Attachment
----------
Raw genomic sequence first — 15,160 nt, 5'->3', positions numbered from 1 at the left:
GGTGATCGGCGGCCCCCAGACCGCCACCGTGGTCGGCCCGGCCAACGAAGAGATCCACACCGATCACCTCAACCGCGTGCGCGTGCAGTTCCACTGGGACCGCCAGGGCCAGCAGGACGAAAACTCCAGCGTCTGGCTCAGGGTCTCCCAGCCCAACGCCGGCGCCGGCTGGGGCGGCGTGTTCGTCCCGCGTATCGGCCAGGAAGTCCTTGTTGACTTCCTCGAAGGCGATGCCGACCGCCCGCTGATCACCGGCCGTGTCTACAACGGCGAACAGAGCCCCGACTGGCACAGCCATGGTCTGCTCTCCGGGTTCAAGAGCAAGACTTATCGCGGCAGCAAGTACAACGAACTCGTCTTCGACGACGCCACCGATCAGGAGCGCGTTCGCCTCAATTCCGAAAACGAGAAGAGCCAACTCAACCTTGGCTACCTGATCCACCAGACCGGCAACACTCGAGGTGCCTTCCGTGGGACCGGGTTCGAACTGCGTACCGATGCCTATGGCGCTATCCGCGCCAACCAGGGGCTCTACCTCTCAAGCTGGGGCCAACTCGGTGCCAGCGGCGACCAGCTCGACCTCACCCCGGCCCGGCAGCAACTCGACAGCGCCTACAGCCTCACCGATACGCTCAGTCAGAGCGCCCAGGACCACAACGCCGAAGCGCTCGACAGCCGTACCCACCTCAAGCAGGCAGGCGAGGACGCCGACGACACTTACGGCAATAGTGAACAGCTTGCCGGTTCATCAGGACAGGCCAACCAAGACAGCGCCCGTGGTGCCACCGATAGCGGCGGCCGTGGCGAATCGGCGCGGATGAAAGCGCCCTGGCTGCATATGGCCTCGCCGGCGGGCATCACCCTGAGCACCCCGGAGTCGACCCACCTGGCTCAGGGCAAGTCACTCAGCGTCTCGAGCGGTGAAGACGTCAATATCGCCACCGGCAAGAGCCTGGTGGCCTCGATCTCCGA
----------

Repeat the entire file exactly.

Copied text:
Raw genomic sequence first — 15,160 nt, 5'->3', positions numbered from 1 at the left:
GGTGATCGGCGGCCCCCAGACCGCCACCGTGGTCGGCCCGGCCAACGAAGAGATCCACACCGATCACCTCAACCGCGTGCGCGTGCAGTTCCACTGGGACCGCCAGGGCCAGCAGGACGAAAACTCCAGCGTCTGGCTCAGGGTCTCCCAGCCCAACGCCGGCGCCGGCTGGGGCGGCGTGTTCGTCCCGCGTATCGGCCAGGAAGTCCTTGTTGACTTCCTCGAAGGCGATGCCGACCGCCCGCTGATCACCGGCCGTGTCTACAACGGCGAACAGAGCCCCGACTGGCACAGCCATGGTCTGCTCTCCGGGTTCAAGAGCAAGACTTATCGCGGCAGCAAGTACAACGAACTCGTCTTCGACGACGCCACCGATCAGGAGCGCGTTCGCCTCAATTCCGAAAACGAGAAGAGCCAACTCAACCTTGGCTACCTGATCCACCAGACCGGCAACACTCGAGGTGCCTTCCGTGGGACCGGGTTCGAACTGCGTACCGATGCCTATGGCGCTATCCGCGCCAACCAGGGGCTCTACCTCTCAAGCTGGGGCCAACTCGGTGCCAGCGGCGACCAGCTCGACCTCACCCCGGCCCGGCAGCAACTCGACAGCGCCTACAGCCTCACCGATACGCTCAGTCAGAGCGCCCAGGACCACAACGCCGAAGCGCTCGACAGCCGTACCCACCTCAAGCAGGCAGGCGAGGACGCCGACGACACTTACGGCAATAGTGAACAGCTTGCCGGTTCATCAGGACAGGCCAACCAAGACAGCGCCCGTGGTGCCACCGATAGCGGCGGCCGTGGCGAATCGGCGCGGATGAAAGCGCCCTGGCTGCATATGGCCTCGCCGGCGGGCATCACCCTGAGCACCCCGGAGTCGACCCACCTGGCTCAGGGCAAGTCACTCAGCGTCTCGAGCGGTGAAGACGTCAATATCGCCACCGGCAAGAGCCTGGTGGCCTCGATCTCCGA